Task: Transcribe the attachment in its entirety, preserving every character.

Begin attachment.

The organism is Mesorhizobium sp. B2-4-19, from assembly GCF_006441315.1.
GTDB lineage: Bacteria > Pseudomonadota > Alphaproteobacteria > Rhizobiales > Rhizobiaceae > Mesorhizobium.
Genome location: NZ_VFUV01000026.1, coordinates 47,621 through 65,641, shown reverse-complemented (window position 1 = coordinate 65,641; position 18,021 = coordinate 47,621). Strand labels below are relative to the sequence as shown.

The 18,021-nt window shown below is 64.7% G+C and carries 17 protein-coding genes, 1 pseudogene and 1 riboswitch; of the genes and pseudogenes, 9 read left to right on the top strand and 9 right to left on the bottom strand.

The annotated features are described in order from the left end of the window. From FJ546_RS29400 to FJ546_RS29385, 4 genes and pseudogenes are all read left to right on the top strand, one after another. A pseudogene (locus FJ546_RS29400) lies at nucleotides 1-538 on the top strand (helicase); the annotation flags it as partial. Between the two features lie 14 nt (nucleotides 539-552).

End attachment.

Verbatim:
The organism is Mesorhizobium sp. B2-4-19, from assembly GCF_006441315.1.
GTDB lineage: Bacteria > Pseudomonadota > Alphaproteobacteria > Rhizobiales > Rhizobiaceae > Mesorhizobium.
Genome location: NZ_VFUV01000026.1, coordinates 47,621 through 65,641, shown reverse-complemented (window position 1 = coordinate 65,641; position 18,021 = coordinate 47,621). Strand labels below are relative to the sequence as shown.

The 18,021-nt window shown below is 64.7% G+C and carries 17 protein-coding genes, 1 pseudogene and 1 riboswitch; of the genes and pseudogenes, 9 read left to right on the top strand and 9 right to left on the bottom strand.

The annotated features are described in order from the left end of the window. From FJ546_RS29400 to FJ546_RS29385, 4 genes and pseudogenes are all read left to right on the top strand, one after another. A pseudogene (locus FJ546_RS29400) lies at nucleotides 1-538 on the top strand (helicase); the annotation flags it as partial. Between the two features lie 14 nt (nucleotides 539-552).